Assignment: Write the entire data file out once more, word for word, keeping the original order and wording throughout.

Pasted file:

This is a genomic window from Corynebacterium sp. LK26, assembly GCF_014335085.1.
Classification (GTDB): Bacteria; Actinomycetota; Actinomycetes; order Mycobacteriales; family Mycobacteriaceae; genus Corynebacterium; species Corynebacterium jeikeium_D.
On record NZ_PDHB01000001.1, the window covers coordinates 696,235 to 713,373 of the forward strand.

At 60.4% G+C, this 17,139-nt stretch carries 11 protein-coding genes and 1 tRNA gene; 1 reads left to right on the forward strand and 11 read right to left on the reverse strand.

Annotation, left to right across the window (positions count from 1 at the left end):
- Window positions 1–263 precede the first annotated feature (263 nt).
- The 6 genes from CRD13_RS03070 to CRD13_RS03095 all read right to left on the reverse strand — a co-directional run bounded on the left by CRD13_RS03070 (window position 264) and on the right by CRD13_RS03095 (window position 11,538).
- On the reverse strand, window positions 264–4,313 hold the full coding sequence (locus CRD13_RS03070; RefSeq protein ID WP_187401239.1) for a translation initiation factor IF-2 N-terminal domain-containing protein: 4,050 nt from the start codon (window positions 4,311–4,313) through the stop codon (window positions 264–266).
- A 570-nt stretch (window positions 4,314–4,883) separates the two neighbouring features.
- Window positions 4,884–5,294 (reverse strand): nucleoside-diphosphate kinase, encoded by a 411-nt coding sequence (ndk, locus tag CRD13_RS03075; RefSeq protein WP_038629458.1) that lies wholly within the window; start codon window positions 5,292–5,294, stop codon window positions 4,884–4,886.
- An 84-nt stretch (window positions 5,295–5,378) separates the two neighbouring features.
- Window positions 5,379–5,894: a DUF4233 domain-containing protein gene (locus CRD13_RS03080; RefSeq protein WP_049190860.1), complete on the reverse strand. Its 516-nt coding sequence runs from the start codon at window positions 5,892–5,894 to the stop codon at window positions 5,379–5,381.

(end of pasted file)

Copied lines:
This is a genomic window from Corynebacterium sp. LK26, assembly GCF_014335085.1.
Classification (GTDB): Bacteria; Actinomycetota; Actinomycetes; order Mycobacteriales; family Mycobacteriaceae; genus Corynebacterium; species Corynebacterium jeikeium_D.
On record NZ_PDHB01000001.1, the window covers coordinates 696,235 to 713,373 of the forward strand.

At 60.4% G+C, this 17,139-nt stretch carries 11 protein-coding genes and 1 tRNA gene; 1 reads left to right on the forward strand and 11 read right to left on the reverse strand.

Annotation, left to right across the window (positions count from 1 at the left end):
- Window positions 1–263 precede the first annotated feature (263 nt).
- The 6 genes from CRD13_RS03070 to CRD13_RS03095 all read right to left on the reverse strand — a co-directional run bounded on the left by CRD13_RS03070 (window position 264) and on the right by CRD13_RS03095 (window position 11,538).
- On the reverse strand, window positions 264–4,313 hold the full coding sequence (locus CRD13_RS03070; RefSeq protein ID WP_187401239.1) for a translation initiation factor IF-2 N-terminal domain-containing protein: 4,050 nt from the start codon (window positions 4,311–4,313) through the stop codon (window positions 264–266).
- A 570-nt stretch (window positions 4,314–4,883) separates the two neighbouring features.
- Window positions 4,884–5,294 (reverse strand): nucleoside-diphosphate kinase, encoded by a 411-nt coding sequence (ndk, locus tag CRD13_RS03075; RefSeq protein WP_038629458.1) that lies wholly within the window; start codon window positions 5,292–5,294, stop codon window positions 4,884–4,886.
- An 84-nt stretch (window positions 5,295–5,378) separates the two neighbouring features.
- Window positions 5,379–5,894: a DUF4233 domain-containing protein gene (locus CRD13_RS03080; RefSeq protein WP_049190860.1), complete on the reverse strand. Its 516-nt coding sequence runs from the start codon at window positions 5,892–5,894 to the stop codon at window positions 5,379–5,381.